Murray's Blog

Simple GNOME marketing

At the Systems fair this year in Munich, Thomas Keup tried to persuade me that we should just be marketing GNOME as beautiful or cool. He’s a marketing expert, but I wasn’t easily persuaded. It seemed too simplistic.

I’ve been on a few stands now for GNOME, and I’ve got pretty good at introducing it to newcomers as easy-to-use, allowing people to enjoy, communicate, and work without confusing distractions. Just getting our people to focus again and again on “easy to use” since Linuxtag was a big step forward, and got clear results. People were very enthusiastic. But still, easy-to-use is a bit conceptual, and it takes a few more seconds to explain what that means, usually with a quick example, like showing an understandable dialog or reminding someone about some ridiculous preference option they’ve seen before. If you are lucky they’ve then got something in their head that they can repeat to their friends, but they probably can’t do that quickly. OK, so it doesn’t help that “leicht-zu-bedienener-desktop” sometimes loses a syllable or two on the way out of my mouth.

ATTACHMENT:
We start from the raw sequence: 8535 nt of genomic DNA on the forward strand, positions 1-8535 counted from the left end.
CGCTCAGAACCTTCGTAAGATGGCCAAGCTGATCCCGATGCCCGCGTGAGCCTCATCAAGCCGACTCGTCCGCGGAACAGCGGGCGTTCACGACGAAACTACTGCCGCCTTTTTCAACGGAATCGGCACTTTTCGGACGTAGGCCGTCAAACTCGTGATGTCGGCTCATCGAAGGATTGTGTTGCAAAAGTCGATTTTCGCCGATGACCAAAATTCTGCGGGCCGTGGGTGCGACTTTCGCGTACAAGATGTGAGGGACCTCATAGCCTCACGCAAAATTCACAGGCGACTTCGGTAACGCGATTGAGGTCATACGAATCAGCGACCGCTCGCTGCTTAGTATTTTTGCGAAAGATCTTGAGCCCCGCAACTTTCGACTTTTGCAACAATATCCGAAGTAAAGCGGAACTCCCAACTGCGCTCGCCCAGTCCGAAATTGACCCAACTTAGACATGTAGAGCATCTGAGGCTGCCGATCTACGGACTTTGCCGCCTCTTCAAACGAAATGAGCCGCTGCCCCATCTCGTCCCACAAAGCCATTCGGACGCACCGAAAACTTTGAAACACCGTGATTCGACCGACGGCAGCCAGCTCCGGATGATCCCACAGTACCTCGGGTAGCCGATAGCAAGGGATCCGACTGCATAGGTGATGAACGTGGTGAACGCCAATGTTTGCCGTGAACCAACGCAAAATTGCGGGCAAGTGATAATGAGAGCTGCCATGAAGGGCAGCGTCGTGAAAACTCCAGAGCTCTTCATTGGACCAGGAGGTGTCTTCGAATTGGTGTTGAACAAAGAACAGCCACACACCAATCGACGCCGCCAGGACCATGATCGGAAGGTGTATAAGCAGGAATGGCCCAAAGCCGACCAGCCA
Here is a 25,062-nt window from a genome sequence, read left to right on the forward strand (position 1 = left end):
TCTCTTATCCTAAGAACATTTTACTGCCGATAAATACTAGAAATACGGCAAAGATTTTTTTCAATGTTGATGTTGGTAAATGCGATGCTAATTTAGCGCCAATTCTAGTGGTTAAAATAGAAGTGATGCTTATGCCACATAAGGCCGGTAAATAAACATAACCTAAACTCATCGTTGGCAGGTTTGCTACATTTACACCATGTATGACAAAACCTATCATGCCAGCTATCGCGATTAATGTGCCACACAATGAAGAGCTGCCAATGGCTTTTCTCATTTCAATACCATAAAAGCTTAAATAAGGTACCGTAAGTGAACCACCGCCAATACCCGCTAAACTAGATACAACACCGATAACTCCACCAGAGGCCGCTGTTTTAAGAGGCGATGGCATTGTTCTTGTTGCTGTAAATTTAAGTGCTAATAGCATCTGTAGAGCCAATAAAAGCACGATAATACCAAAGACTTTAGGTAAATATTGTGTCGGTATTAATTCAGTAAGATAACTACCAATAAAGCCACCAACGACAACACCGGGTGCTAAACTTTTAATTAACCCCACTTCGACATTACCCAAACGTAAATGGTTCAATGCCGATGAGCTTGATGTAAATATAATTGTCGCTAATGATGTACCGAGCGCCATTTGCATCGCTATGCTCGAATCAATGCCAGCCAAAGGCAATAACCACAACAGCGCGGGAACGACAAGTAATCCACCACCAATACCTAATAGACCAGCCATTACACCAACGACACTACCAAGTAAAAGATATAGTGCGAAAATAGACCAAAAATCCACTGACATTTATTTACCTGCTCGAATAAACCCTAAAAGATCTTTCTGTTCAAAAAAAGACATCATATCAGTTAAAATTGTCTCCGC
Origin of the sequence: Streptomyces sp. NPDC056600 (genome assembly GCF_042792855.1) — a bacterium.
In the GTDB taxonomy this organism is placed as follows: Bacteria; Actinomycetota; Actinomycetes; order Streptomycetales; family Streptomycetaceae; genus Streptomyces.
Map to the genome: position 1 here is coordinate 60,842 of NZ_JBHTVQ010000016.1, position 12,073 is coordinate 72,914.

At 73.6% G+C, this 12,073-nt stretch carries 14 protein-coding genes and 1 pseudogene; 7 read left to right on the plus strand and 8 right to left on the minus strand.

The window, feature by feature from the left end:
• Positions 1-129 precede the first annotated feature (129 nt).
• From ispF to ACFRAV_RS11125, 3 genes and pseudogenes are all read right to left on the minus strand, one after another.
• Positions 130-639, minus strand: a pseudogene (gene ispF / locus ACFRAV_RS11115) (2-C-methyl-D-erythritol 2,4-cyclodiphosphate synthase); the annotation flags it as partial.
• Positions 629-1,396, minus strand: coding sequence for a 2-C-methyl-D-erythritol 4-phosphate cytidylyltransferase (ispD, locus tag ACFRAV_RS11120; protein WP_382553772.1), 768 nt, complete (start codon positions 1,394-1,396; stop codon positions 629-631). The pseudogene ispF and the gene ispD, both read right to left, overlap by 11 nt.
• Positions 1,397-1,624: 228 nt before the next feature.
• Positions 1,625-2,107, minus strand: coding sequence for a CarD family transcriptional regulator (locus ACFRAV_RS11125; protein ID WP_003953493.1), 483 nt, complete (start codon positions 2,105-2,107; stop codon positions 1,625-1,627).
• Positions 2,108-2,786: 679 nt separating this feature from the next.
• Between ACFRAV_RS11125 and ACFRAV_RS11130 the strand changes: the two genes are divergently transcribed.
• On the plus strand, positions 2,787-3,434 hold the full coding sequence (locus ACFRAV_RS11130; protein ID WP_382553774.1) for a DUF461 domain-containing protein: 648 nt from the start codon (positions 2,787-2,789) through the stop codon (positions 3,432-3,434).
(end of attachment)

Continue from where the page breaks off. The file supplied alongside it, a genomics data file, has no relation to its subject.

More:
So, I revised my marketing spiel. I started greeting people with “Here is GNOME, the beautiful Linux deskop.” Then I’d get into easy-to-use, safe, capable, etc, as secondary stuff. It was even better. Everyone likes something beautiful and you don’t immediately invite them to think of their preconceived ideas of what easy-to-use is (people are confused about that in a variety of ways). And once you’ve hooked them, you get to explain what’s so beautiful, showing them how friendly and easy the desktop is. For a couple of days at Systems, we were giving this sales show to a small crowds. People stuck around to hear it.

So, I’m convinced that our marketing effort should choose one or two simple themes and really push them. Let GNOME be associated with those ideas, and let our fans tell the world about the (wonderful) secondary details. I think this is why Firefox is successful – Firefox is associated with Safe and Tabs.

What theme should we use? Here’s a poll.

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